The foregoing objectives are achieved in the present invention through the provision of an electrical connector of the surface mount, solderable type which employs a housing containing electrical contacts positioned on appropriate centers for intermating with a further connector and with the contacts having solder portions extending from the housing in a common plane for surface mount soldering to the conductive traces of a printed circuit board. The invention housing includes grooves in the rear face thereof which receive and hold a contact fixture plate having channels defined by integral tynes that extend to align the contact solder portions relative to the housing and to a printed circuit board in a manner to facilitate exposure for heating of the solder portions. The channels precisely position the contact solder portions relative to the connector and the plate may be molded of a plastic material having characteristics to withstand soldering temperatures, to closely defined tolerances, with respect to the channels and tynes, and tolerances compatible with the connector housing with respect to the portions that fit within the grooves of the housing. The plate is made separable from the housing to be removable following the soldering operation and facilitates visual or machine inspection of the solder joint between the solder portions of the contacts and conductive traces on a printed circuit board. The connector also includes fasteners which locate the connector precisely on a printed circuit board by fitting through holes in the printed circuit board and clamping the connector housing precisely thereon and thereto. The invention contemplates use with connectors having a plurality of rows of contacts with the front portions extending in multiple planes to engage similarly disposed contacts of mating connectors and with the tail ends of the contacts interdigitated to be held by the channels and tynes of the plate member in common planes suitable for surface mounting.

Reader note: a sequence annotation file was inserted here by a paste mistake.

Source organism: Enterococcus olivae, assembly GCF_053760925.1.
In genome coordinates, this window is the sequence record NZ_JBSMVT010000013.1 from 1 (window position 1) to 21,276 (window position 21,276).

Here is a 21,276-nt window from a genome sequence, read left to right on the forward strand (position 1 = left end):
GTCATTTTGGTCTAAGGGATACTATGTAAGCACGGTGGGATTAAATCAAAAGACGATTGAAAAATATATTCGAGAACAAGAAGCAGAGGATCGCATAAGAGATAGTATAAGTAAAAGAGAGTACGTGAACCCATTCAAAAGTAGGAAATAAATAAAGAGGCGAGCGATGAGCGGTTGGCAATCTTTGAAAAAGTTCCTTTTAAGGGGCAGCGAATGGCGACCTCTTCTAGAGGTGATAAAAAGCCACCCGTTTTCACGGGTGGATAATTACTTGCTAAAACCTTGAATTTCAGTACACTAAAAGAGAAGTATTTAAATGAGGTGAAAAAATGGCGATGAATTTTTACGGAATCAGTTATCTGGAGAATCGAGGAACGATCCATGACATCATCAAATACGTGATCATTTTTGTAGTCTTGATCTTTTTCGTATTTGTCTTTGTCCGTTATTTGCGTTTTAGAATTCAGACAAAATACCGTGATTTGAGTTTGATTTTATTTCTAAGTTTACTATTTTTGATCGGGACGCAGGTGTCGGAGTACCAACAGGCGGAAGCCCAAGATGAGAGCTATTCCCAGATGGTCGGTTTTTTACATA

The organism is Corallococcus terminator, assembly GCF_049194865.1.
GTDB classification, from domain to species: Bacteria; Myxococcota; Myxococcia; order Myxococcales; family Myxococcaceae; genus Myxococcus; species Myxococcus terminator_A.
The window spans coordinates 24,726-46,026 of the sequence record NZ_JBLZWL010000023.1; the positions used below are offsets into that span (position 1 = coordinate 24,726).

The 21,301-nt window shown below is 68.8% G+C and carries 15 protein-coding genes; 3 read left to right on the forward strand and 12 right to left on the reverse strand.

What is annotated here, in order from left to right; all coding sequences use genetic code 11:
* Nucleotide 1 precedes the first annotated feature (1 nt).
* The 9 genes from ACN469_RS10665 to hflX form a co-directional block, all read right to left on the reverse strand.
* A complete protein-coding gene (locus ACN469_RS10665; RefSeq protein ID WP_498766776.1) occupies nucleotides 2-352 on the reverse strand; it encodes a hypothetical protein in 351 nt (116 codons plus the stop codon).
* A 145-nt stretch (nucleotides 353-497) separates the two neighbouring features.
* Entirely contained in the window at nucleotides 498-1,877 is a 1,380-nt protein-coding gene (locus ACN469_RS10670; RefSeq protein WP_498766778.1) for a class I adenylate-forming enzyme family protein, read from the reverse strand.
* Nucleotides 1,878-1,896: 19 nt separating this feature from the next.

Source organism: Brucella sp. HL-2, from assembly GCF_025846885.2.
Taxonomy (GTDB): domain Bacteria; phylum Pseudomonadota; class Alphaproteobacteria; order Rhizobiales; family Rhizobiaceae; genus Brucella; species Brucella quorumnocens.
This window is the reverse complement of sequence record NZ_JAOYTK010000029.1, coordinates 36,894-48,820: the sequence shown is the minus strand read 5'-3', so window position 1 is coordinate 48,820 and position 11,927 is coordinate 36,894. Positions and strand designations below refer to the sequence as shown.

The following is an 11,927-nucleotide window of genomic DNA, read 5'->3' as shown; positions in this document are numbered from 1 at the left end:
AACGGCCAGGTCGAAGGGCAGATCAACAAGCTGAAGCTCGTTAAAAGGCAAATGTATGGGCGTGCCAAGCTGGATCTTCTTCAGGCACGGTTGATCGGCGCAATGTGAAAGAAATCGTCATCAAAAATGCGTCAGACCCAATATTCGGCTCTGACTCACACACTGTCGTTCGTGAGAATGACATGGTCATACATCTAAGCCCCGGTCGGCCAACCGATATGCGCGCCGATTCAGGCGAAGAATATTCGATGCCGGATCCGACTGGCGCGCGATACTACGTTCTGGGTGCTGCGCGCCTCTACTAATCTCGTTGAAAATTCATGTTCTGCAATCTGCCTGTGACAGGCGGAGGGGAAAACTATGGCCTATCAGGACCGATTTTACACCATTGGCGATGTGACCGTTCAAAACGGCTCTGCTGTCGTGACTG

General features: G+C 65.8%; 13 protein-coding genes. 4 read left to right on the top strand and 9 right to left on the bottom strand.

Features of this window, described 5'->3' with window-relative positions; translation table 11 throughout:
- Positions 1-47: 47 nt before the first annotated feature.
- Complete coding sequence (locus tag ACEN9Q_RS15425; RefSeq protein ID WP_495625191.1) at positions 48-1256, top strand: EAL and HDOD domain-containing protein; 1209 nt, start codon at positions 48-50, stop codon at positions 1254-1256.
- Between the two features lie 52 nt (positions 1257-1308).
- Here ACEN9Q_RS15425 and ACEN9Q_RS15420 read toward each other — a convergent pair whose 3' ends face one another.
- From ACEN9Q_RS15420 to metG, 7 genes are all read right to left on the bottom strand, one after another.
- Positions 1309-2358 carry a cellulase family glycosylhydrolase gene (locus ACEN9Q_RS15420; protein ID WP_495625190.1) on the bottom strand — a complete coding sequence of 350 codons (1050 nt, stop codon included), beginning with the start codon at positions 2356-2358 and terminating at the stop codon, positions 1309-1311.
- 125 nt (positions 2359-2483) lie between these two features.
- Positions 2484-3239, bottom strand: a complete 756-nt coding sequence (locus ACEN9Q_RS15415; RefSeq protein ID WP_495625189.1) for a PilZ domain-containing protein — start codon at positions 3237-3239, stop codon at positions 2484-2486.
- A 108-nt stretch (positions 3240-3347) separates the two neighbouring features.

FIG. 1 is a cross-sectional side view of a preferred embodiment of the connector of the invention showing the contacts disposed in a housing.
FIG. 2 is a front view of the connector shown in FIG. 1.
FIG. 3 is a perspective view of the connector shown in FIG. 1.
FIG. 4 is a perspective view of the connector shown in FIG. 3 with a partial sectioning to reveal details thereof.
Illustrated in FIG. 1 is a view of an electrical connector 10, in accordance with the present invention; this connector will be recognized as a receptacle connector of a type which intermates with a plug connector (not shown) having appropriate housing details and contacts to intermate with the receptacle connector in a well-known manner. The connector 10 includes an insulating housing which has a horizontal mounting surface 14 intended to rest upon the upper surface of a printed circuit board (not shown) which is made to include a series of conductive pads or traces on the upper surface thereof that lead to conductive trace circuits on or in the board. These traces in turn interconnect the leads of components or other connectors also mounted on the board and soldered to such traces. In accordance with the principles of surface mount technology, components having leads on centers compatible with the conductive traces on the surface of the boards are placed on top of the surface of the board and either held in position by fixtures or clamped to the board by fasteners after an appropriate application of solder cream and flux to the traces of the board with the board containing such components and leads thereafter being exposed to sufficient heat to cause a melting or reflow of the solder followed by a cooling and establishment of solder joints between the leads and traces of the board to provide an interconnection.